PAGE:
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Python Debuggers in Tilt

Debuggers are an invaluable part of many development workflows. When you’re running your app(s) in Kubernetes, using debuggers suddenly gets much harder, but Tilt’s port forwarding functionality makes it easy again.

This repository contains some examples of how to use various remote debuggers against Tilt. We’ll examine the remote-pdb case in detail below (see this directory), but the bulk of these steps apply when setting up Tilt with any remote debugger, and only the very end of this guide varies based on your choice of tool.

Debugging your project with Tilt and a remote debugger

Set-up

To prepare your project for remote debugging, follow these steps:

  1. Decide what port you’ll expose the debugger on. This example uses 5555.
  2. Add your debugger of choice in requirements.txt.
  3. Expose your chosen port as a containerPort in the Kubernetes YAML of the Deployment or Pod that you want to debug (in addition to any ports you’re already exposing for normal development):
     kind: Deployment
     ...
     spec:
         spec:
           containers:
             - name: example-python
               image: example-python-image
               ports:
                 - containerPort: 8000  # the app itself
                 - containerPort: 5555  # debugger
    
  4. In the Tiltfile, tell Tilt to forward that port (again, in addition to any ports you’re already forwarding for normal development):
    k8s_resource('example-python', port_forwards=[
        8000,  # app
        5555,  # debugger
    ])
    

You’re ready to debug!

Congrats, now you can add breakpoints with your chosen debugger, and connect to it at your chosen port however is appropriate. For remote-pdb, the steps are as follows:

  1. Insert the breakpoint. In the example repo, there’s already a breakpoint inserted in app.py:
    from remote_pdb import RemotePdb
    RemotePdb('127.0.0.1', 5555).set_trace()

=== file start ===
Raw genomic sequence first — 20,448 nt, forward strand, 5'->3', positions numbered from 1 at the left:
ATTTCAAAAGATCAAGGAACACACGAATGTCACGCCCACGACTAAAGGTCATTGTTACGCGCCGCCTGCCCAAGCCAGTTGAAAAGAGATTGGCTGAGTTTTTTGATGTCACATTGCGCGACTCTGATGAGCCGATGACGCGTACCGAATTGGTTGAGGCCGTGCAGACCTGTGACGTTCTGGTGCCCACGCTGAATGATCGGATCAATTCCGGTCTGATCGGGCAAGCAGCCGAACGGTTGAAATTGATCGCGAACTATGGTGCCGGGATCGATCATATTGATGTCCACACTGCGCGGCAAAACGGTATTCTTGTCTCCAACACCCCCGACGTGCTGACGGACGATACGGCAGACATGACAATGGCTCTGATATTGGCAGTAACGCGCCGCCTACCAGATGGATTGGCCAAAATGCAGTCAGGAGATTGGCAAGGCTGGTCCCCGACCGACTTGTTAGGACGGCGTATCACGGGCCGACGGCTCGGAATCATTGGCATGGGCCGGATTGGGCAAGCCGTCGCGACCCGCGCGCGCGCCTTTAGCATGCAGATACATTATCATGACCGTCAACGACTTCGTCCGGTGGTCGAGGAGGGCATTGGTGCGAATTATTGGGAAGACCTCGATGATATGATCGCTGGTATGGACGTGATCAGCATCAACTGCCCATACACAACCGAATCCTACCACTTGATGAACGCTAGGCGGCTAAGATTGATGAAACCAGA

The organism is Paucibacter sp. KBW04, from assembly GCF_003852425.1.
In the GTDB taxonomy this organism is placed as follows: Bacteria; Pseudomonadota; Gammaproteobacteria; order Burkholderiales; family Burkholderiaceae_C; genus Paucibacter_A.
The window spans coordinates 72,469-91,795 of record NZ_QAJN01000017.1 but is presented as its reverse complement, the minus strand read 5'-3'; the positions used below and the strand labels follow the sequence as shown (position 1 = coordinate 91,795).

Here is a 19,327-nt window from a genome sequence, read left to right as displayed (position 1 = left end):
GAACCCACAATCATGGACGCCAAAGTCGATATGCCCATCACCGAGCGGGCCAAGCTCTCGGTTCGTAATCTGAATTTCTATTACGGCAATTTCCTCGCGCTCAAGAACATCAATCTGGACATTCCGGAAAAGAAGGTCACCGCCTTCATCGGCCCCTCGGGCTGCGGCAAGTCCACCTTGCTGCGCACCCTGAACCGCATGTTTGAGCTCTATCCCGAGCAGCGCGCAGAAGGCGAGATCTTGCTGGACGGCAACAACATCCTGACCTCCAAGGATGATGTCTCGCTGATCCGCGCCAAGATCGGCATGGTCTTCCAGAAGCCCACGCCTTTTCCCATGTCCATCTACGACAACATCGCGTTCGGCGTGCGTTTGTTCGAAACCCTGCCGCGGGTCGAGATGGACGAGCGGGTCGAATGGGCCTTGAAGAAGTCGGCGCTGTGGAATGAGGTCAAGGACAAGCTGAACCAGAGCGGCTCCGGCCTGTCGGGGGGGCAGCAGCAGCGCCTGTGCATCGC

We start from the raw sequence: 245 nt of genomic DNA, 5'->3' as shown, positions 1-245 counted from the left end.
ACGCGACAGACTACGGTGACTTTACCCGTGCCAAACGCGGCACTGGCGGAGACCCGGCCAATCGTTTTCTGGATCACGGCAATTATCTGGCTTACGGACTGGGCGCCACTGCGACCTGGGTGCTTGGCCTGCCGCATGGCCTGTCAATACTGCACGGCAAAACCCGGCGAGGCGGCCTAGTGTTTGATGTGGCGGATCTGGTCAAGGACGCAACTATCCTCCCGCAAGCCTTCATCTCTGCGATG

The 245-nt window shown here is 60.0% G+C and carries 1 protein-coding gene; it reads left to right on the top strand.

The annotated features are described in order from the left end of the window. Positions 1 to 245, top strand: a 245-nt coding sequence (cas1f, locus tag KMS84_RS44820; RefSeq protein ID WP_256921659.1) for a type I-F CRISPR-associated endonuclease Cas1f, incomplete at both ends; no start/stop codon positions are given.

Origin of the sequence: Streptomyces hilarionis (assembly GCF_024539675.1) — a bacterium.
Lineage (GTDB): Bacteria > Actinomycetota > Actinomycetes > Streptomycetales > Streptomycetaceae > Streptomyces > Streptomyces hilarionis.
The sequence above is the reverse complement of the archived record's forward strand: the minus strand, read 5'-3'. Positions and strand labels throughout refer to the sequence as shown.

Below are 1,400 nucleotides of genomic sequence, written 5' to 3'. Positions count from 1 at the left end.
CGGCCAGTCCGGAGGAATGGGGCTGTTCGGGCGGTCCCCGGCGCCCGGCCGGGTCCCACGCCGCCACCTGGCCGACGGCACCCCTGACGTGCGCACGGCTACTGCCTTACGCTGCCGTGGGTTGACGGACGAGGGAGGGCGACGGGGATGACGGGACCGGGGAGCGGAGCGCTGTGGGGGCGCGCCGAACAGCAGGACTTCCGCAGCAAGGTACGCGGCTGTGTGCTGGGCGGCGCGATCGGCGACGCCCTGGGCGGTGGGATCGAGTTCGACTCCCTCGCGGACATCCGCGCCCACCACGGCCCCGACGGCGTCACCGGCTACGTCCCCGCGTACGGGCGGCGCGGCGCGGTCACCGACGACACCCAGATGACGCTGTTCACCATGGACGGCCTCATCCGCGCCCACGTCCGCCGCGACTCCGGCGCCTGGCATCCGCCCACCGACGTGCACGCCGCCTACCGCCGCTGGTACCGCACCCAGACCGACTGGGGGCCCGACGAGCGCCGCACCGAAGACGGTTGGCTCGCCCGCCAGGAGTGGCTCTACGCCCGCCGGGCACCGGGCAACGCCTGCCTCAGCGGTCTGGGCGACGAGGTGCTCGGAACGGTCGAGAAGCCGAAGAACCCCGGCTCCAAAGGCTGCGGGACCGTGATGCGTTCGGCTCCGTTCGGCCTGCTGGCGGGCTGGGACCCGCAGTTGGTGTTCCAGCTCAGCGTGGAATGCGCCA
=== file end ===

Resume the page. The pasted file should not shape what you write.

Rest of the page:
2. Trip the breakpoint you set. In the example repo, this means hitting localhost:8000. (You’ll see the request hang—this is expected! It means that execution of your app paused at the breakpoint.)
  3. Connect to your debugger. For remote-pdb, this means opening a TCP connection on 5555. We recommend using Netcat:
    nc 127.0.0.1 5555
    

    (The remote-pdb guide has some other connection options, if you prefer.)

  4. Debug to your heart’s content!

(If you’d prefer to access your debugger in a browser instead of in your terminal/via TCP connection, check out our web-pdb example.)

Remember to wait for your debugger

Some debuggers start listening on their port as soon as the app starts, and you can connect immediately. With the approach described here, the debugger doesn’t start until the first set_trace call, so don’t try to connect until then, or you’ll just see a bunch of errors.

When using remote-pdb, the log line that tells you that your debugger is active is:

CRITICAL:root:RemotePdb session open at 127.0.0.1:5555, waiting for connection … RemotePdb session open at 127.0.0.1:5555, waiting for connection …

(See this interactive snapshot for a closer look.)

Future Work

As we find more Python debuggers that fit well into Tilt-based workflows, we’ll create guides/example projects for them. Have a favorite remote-connection-friendly Python debugger that you’d like to see us cover? Let us know!

 
 
 

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